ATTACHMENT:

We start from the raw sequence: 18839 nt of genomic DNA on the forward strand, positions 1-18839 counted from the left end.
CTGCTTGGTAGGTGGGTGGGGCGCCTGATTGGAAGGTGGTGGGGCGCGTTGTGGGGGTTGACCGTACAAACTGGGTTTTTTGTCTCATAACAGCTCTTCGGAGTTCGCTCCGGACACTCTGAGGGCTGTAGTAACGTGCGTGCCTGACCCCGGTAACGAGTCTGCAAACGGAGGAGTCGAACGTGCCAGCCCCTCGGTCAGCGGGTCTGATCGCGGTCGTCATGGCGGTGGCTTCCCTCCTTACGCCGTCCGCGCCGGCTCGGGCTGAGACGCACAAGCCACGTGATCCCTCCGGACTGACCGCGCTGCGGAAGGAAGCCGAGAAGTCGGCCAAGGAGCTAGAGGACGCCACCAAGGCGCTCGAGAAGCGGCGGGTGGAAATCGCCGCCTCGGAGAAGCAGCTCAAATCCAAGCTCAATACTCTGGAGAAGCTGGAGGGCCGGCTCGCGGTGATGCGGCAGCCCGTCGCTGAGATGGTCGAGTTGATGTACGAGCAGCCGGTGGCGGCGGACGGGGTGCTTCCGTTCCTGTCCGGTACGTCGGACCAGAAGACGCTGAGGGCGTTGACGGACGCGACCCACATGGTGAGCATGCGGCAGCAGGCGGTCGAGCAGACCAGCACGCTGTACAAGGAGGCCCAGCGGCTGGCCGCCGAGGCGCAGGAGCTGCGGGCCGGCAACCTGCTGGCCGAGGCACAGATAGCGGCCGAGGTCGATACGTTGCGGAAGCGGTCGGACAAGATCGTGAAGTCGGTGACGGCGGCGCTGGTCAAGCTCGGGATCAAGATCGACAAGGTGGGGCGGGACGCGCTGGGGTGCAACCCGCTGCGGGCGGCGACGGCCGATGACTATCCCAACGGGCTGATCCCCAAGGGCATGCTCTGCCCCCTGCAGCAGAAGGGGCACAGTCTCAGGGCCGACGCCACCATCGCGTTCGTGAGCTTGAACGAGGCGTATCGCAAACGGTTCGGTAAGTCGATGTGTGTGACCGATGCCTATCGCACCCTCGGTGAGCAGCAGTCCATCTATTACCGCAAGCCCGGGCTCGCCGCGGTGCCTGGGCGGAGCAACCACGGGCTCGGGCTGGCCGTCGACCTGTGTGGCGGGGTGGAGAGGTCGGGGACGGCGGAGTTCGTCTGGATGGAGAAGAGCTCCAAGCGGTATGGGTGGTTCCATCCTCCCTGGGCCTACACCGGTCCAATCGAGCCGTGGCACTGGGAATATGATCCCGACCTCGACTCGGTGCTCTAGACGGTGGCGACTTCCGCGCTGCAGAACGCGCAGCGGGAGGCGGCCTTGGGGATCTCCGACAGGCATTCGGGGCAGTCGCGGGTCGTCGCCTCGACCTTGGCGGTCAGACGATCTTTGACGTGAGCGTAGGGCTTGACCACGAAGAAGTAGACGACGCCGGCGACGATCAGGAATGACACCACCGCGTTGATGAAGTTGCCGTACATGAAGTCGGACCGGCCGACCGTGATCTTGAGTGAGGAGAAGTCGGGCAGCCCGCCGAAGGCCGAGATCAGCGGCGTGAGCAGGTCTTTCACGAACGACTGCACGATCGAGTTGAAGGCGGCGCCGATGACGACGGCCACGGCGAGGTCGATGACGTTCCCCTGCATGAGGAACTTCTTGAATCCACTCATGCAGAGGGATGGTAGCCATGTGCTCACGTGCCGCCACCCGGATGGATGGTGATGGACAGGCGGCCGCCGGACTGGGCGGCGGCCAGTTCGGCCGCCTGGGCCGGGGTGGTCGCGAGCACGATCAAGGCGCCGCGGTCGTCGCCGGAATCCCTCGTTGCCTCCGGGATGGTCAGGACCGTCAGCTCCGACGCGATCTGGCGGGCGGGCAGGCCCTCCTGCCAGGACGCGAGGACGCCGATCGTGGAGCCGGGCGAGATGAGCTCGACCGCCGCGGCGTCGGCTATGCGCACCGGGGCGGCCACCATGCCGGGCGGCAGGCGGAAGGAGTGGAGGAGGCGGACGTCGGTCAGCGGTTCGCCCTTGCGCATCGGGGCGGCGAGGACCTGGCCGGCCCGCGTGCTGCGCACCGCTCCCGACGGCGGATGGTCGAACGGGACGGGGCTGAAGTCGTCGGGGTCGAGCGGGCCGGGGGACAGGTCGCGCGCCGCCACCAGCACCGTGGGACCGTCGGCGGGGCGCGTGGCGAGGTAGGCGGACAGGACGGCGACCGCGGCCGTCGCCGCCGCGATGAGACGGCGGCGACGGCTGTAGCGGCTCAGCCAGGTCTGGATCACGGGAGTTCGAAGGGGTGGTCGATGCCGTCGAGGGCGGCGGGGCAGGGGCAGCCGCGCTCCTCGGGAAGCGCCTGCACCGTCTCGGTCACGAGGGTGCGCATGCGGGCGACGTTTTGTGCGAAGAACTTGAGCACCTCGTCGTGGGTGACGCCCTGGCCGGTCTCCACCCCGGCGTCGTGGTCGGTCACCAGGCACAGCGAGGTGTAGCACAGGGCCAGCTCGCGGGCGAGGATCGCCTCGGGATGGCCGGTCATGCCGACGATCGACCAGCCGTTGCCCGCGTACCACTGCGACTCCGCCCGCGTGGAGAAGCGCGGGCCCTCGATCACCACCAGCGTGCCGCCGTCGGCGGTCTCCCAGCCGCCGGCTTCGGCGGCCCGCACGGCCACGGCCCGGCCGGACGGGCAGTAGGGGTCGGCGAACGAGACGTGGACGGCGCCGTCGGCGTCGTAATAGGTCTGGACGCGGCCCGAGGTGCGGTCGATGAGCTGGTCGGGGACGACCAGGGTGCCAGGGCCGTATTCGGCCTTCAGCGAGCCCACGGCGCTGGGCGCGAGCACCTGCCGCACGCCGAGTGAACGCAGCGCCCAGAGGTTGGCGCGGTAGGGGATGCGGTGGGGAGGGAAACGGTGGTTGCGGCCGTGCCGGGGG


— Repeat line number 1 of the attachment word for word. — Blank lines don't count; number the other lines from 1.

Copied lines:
We start from the raw sequence: 18839 nt of genomic DNA on the forward strand, positions 1-18839 counted from the left end.